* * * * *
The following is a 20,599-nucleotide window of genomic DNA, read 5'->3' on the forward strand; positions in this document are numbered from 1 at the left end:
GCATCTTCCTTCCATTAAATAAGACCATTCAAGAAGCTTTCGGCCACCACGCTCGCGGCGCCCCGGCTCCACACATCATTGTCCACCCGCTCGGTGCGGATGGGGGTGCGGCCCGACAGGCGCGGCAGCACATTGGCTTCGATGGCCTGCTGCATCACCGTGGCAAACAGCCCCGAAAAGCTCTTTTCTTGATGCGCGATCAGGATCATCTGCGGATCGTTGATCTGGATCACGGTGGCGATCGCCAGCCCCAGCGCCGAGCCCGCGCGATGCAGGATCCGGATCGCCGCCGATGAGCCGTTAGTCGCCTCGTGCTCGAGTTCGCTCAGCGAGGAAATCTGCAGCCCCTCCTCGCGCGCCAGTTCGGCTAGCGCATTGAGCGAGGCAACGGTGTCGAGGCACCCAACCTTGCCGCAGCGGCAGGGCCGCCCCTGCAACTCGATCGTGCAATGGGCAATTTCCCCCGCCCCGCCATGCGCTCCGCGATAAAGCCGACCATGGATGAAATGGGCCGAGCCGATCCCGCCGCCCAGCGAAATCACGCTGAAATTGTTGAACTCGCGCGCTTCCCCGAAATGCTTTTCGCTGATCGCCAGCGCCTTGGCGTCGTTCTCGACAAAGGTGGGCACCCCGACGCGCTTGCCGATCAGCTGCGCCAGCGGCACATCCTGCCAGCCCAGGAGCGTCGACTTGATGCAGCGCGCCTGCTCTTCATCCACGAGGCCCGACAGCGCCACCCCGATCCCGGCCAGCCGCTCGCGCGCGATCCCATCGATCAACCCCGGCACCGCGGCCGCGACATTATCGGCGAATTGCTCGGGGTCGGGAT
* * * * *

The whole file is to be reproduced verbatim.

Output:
The following is a 20,599-nucleotide window of genomic DNA, read 5'->3' on the forward strand; positions in this document are numbered from 1 at the left end:
GCATCTTCCTTCCATTAAATAAGACCATTCAAGAAGCTTTCGGCCACCACGCTCGCGGCGCCCCGGCTCCACACATCATTGTCCACCCGCTCGGTGCGGATGGGGGTGCGGCCCGACAGGCGCGGCAGCACATTGGCTTCGATGGCCTGCTGCATCACCGTGGCAAACAGCCCCGAAAAGCTCTTTTCTTGATGCGCGATCAGGATCATCTGCGGATCGTTGATCTGGATCACGGTGGCGATCGCCAGCCCCAGCGCCGAGCCCGCGCGATGCAGGATCCGGATCGCCGCCGATGAGCCGTTAGTCGCCTCGTGCTCGAGTTCGCTCAGCGAGGAAATCTGCAGCCCCTCCTCGCGCGCCAGTTCGGCTAGCGCATTGAGCGAGGCAACGGTGTCGAGGCACCCAACCTTGCCGCAGCGGCAGGGCCGCCCCTGCAACTCGATCGTGCAATGGGCAATTTCCCCCGCCCCGCCATGCGCTCCGCGATAAAGCCGACCATGGATGAAATGGGCCGAGCCGATCCCGCCGCCCAGCGAAATCACGCTGAAATTGTTGAACTCGCGCGCTTCCCCGAAATGCTTTTCGCTGATCGCCAGCGCCTTGGCGTCGTTCTCGACAAAGGTGGGCACCCCGACGCGCTTGCCGATCAGCTGCGCCAGCGGCACATCCTGCCAGCCCAGGAGCGTCGACTTGATGCAGCGCGCCTGCTCTTCATCCACGAGGCCCGACAGCGCCACCCCGATCCCGGCCAGCCGCTCGCGCGCGATCCCATCGATCAACCCCGGCACCGCGGCCGCGACATTATCGGCGAATTGCTCGGGGTCGGGAT